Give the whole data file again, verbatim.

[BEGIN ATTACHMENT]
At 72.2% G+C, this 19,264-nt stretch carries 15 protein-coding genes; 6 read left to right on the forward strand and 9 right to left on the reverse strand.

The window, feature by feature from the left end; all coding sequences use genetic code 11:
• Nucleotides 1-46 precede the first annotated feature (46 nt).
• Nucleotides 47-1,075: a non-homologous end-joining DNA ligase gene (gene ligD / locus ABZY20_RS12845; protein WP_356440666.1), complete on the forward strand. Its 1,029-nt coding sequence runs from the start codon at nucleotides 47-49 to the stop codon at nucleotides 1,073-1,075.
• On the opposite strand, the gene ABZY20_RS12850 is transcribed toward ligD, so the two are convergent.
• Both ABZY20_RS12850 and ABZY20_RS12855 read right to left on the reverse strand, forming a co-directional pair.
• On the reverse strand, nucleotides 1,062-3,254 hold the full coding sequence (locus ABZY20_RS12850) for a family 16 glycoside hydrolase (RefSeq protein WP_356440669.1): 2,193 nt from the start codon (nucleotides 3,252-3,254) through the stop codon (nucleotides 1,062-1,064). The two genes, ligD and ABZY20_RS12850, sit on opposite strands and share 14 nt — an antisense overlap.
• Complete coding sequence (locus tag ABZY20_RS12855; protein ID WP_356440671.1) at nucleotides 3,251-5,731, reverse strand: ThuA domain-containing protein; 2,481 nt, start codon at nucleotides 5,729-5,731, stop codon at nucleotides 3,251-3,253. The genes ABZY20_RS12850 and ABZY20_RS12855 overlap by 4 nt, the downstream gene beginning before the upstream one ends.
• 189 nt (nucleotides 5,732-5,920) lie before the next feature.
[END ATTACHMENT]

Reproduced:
At 72.2% G+C, this 19,264-nt stretch carries 15 protein-coding genes; 6 read left to right on the forward strand and 9 right to left on the reverse strand.

The window, feature by feature from the left end; all coding sequences use genetic code 11:
• Nucleotides 1-46 precede the first annotated feature (46 nt).
• Nucleotides 47-1,075: a non-homologous end-joining DNA ligase gene (gene ligD / locus ABZY20_RS12845; protein WP_356440666.1), complete on the forward strand. Its 1,029-nt coding sequence runs from the start codon at nucleotides 47-49 to the stop codon at nucleotides 1,073-1,075.
• On the opposite strand, the gene ABZY20_RS12850 is transcribed toward ligD, so the two are convergent.
• Both ABZY20_RS12850 and ABZY20_RS12855 read right to left on the reverse strand, forming a co-directional pair.
• On the reverse strand, nucleotides 1,062-3,254 hold the full coding sequence (locus ABZY20_RS12850) for a family 16 glycoside hydrolase (RefSeq protein WP_356440669.1): 2,193 nt from the start codon (nucleotides 3,252-3,254) through the stop codon (nucleotides 1,062-1,064). The two genes, ligD and ABZY20_RS12850, sit on opposite strands and share 14 nt — an antisense overlap.
• Complete coding sequence (locus tag ABZY20_RS12855; protein ID WP_356440671.1) at nucleotides 3,251-5,731, reverse strand: ThuA domain-containing protein; 2,481 nt, start codon at nucleotides 5,729-5,731, stop codon at nucleotides 3,251-3,253. The genes ABZY20_RS12850 and ABZY20_RS12855 overlap by 4 nt, the downstream gene beginning before the upstream one ends.
• 189 nt (nucleotides 5,732-5,920) lie before the next feature.